Confidential computing is an emerging paradigm in today’s data-centric era that helps maintain privacy and confidentiality regardless of where data is processed. Intel is working to make it possible for customers to maintain control of their data, even when it’s in the cloud. That is why I’m very excited that Microsoft has announced the general availability of the Microsoft Azure DCsv2-Series, featuring a hardware-based Trusted Execution Environment (TEE) built on Intel® Software Guard Extensions (Intel® SGX). Tested during private and public preview phases, Microsoft is now scaling their confidential computing offering and making it broadly available to enterprise customers looking to leverage the advantages of cloud computing while including a layer of protection for their sensitive workloads.
A Trusted Foundation
Security is only as strong as the layer below it. That is why it’s important to have trusted security technologies rooted in hardware. Intel continues to innovate with advanced security technologies built directly into Intel® Xeon® processors, promoting trust and protection at the most foundational layers. Intel SGX is the most researched, tested, and deployed application isolation technology in the market today. It allows application developers to partition their applications into private regions of memory called enclaves, designed to be protected from higher-level processes, including even the OS and hypervisor. It’s long been a common practice to encrypt data at rest, in storage and in transit over the network, and now code and data can also be encrypted in use while being processed in memory. This helps to isolate the data from other applications or tenants, the service provider, rogue administrators, and even from malicious code with root privileges.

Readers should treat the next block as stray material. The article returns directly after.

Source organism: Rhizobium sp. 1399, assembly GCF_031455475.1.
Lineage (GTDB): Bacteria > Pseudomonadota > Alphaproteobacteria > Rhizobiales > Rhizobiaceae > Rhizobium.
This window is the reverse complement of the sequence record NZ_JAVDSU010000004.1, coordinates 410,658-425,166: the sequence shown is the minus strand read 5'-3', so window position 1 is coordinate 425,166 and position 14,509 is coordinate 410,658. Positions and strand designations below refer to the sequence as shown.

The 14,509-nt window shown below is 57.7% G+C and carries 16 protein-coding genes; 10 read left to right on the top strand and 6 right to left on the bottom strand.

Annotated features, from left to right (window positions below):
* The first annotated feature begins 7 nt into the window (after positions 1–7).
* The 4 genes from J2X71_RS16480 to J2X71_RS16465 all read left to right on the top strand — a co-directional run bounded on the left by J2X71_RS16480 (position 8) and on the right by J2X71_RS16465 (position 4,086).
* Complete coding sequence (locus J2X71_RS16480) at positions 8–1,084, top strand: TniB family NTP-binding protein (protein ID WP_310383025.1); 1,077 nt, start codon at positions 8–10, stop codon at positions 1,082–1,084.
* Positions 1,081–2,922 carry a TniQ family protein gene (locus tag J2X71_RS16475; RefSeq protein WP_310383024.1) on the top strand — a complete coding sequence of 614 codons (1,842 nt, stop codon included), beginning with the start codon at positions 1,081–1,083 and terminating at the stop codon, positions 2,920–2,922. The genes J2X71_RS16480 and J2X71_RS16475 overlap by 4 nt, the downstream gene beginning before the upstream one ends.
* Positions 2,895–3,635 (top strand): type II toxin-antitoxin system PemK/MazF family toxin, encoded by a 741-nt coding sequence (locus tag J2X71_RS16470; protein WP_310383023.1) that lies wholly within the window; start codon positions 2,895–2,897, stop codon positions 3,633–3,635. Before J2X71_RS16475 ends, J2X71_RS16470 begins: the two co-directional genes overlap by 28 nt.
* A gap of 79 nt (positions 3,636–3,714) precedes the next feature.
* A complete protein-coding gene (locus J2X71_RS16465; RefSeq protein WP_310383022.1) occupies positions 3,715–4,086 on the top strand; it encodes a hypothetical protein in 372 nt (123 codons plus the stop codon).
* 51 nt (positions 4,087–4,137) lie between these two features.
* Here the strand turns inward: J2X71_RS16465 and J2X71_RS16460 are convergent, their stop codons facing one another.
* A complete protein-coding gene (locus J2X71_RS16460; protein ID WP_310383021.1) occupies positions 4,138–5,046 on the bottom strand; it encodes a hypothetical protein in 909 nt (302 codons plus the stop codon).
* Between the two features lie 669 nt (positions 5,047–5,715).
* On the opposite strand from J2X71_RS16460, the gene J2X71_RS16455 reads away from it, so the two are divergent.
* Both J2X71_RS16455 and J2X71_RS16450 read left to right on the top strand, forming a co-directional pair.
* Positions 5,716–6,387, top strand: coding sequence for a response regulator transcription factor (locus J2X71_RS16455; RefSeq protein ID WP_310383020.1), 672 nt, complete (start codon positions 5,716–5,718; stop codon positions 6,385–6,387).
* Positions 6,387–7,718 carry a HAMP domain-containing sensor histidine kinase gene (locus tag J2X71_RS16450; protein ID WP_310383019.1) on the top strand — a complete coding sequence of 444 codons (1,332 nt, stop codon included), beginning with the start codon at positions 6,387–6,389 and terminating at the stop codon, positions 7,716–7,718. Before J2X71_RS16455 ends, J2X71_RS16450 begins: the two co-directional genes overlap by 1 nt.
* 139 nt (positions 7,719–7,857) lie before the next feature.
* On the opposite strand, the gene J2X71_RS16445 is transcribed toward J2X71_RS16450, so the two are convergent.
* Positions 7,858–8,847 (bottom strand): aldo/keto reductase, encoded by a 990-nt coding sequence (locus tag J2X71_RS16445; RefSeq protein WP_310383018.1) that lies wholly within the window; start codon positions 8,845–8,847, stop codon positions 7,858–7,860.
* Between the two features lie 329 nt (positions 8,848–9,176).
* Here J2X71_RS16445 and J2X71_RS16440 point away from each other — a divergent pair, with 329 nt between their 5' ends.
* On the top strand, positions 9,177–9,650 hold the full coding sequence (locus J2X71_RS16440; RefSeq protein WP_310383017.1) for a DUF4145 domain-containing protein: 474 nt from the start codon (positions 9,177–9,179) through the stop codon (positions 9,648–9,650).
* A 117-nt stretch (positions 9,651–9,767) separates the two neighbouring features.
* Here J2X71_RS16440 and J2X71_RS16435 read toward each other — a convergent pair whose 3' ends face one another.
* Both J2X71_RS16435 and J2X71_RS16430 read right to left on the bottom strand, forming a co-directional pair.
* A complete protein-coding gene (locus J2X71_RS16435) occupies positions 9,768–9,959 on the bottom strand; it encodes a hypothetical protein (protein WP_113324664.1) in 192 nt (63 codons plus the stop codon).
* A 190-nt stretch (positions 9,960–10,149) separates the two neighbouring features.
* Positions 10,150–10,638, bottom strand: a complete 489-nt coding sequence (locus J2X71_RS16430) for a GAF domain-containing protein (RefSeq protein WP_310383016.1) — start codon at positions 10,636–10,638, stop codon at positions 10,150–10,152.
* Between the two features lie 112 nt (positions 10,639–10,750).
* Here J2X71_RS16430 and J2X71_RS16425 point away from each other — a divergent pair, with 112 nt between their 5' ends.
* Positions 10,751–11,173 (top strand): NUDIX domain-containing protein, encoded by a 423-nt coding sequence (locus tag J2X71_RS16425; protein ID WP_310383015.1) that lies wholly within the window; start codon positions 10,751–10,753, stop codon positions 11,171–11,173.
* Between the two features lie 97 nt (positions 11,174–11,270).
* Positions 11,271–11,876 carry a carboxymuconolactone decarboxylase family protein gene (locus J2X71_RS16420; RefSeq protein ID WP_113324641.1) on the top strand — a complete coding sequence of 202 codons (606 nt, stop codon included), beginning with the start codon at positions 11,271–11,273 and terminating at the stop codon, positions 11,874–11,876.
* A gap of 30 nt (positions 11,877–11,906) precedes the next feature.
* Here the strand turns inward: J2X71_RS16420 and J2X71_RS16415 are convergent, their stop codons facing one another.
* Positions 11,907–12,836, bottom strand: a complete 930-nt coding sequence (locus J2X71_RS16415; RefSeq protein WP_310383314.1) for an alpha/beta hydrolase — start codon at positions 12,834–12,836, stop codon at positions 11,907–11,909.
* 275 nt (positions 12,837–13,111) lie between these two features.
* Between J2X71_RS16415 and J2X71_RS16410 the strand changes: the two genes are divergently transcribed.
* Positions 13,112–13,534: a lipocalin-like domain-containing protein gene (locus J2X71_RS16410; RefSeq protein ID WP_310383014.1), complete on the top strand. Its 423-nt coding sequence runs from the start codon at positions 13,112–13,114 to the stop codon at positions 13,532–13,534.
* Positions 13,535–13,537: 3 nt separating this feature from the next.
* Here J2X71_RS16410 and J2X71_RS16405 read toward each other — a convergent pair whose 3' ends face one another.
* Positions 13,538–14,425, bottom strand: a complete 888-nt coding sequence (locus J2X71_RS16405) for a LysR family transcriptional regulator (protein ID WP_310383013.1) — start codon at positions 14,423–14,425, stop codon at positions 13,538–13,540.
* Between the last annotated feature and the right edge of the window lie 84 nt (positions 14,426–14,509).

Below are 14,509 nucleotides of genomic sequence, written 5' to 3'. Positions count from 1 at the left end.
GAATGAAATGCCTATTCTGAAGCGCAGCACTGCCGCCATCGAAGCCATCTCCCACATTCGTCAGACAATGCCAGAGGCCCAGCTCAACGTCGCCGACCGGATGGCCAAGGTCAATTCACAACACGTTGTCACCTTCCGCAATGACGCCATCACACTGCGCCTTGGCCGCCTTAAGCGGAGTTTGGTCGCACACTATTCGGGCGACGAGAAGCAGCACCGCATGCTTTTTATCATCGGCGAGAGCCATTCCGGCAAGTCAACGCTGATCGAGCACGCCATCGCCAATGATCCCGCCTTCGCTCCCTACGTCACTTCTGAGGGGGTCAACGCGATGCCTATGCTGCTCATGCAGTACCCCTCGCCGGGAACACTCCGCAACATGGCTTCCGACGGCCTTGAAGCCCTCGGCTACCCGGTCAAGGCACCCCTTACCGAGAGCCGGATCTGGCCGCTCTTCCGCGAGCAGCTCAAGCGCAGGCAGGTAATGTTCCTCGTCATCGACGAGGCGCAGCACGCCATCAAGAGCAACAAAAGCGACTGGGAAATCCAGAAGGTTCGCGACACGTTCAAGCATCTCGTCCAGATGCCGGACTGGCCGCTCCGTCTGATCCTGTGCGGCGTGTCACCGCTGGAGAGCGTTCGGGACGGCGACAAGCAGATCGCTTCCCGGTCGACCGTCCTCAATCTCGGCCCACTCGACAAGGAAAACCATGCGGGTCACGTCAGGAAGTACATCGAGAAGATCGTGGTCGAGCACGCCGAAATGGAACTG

Enabling New Usages
This isn’t just about making existing workloads more secure. This is about making whole new usages possible. In addition to enabling sensitive workloads and data to migrate to the cloud, new multi-party shared compute scenarios that have been difficult to build in the past due to privacy, security, and regulatory requirements, are now possible. An example is Federated Learning, which enables parties to conduct machine learning across broader data sources, while helping to keep algorithms and data sets confidential. This extends to private blockchain, in-memory databases, and more.
A Continuing Partnership
Scott Woodgate, Microsoft Sr. Director of Azure Security and Management Marketing, joined us at Intel Security Day last month and shared a real-world example of multi-party machine learning: "We’ve seen multiple banks around the world implement multi-party machine learning to find specific patterns of fraud and help the bottom line of these banks. To do this, banks perform machine learning to find patterns on shared datasets in Azure using Intel SGX enabled protected enclaves without ever exposing an individual bank’s dataset to other parties including banks or even an administrator on the virtual machines.” Multi-party machine learning brings new possibilities to industries where data security is paramount but not all participating devices are trusted.
As leading members of the Confidential Compute Consortium (https://confidentialcomputing.io/), Intel and Microsoft want to empower our customers to execute their data in a more secure and private cloud environment and are committed to collaborating with the industry to deliver secure compute infrastructure today and into our future.
Start today with Azure Confidential Computing: http://aka.ms/AzureCC
Written by Jason Grebe, Corporate Vice President & General Manager of the Cloud & Enterprise Solutions Group
Disclaimer: No product or component can be absolutely secure.